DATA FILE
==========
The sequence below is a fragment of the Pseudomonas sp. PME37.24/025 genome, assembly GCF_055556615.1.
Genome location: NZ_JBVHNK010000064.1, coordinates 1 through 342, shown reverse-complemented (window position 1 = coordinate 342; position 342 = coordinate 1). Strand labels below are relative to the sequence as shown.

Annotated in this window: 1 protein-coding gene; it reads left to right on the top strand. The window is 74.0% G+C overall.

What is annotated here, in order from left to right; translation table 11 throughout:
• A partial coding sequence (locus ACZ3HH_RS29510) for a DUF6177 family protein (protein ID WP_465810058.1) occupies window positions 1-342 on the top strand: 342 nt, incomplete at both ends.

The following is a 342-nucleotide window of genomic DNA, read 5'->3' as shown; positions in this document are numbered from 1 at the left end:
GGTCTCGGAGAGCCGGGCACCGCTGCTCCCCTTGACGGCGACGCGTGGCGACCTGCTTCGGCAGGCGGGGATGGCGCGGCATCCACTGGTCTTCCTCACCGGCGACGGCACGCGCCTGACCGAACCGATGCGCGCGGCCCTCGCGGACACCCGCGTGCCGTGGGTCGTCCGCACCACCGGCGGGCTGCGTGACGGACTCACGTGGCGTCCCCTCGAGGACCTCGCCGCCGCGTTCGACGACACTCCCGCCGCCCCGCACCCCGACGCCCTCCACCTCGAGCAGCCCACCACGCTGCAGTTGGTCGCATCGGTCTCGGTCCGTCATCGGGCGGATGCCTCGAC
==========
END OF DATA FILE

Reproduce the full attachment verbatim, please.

The sequence below is a fragment of the Pseudomonas sp. PME37.24/025 genome, assembly GCF_055556615.1.
Genome location: NZ_JBVHNK010000064.1, coordinates 1 through 342, shown reverse-complemented (window position 1 = coordinate 342; position 342 = coordinate 1). Strand labels below are relative to the sequence as shown.

Annotated in this window: 1 protein-coding gene; it reads left to right on the top strand. The window is 74.0% G+C overall.

What is annotated here, in order from left to right; translation table 11 throughout:
• A partial coding sequence (locus ACZ3HH_RS29510) for a DUF6177 family protein (protein ID WP_465810058.1) occupies window positions 1-342 on the top strand: 342 nt, incomplete at both ends.

The following is a 342-nucleotide window of genomic DNA, read 5'->3' as shown; positions in this document are numbered from 1 at the left end:
GGTCTCGGAGAGCCGGGCACCGCTGCTCCCCTTGACGGCGACGCGTGGCGACCTGCTTCGGCAGGCGGGGATGGCGCGGCATCCACTGGTCTTCCTCACCGGCGACGGCACGCGCCTGACCGAACCGATGCGCGCGGCCCTCGCGGACACCCGCGTGCCGTGGGTCGTCCGCACCACCGGCGGGCTGCGTGACGGACTCACGTGGCGTCCCCTCGAGGACCTCGCCGCCGCGTTCGACGACACTCCCGCCGCCCCGCACCCCGACGCCCTCCACCTCGAGCAGCCCACCACGCTGCAGTTGGTCGCATCGGTCTCGGTCCGTCATCGGGCGGATGCCTCGAC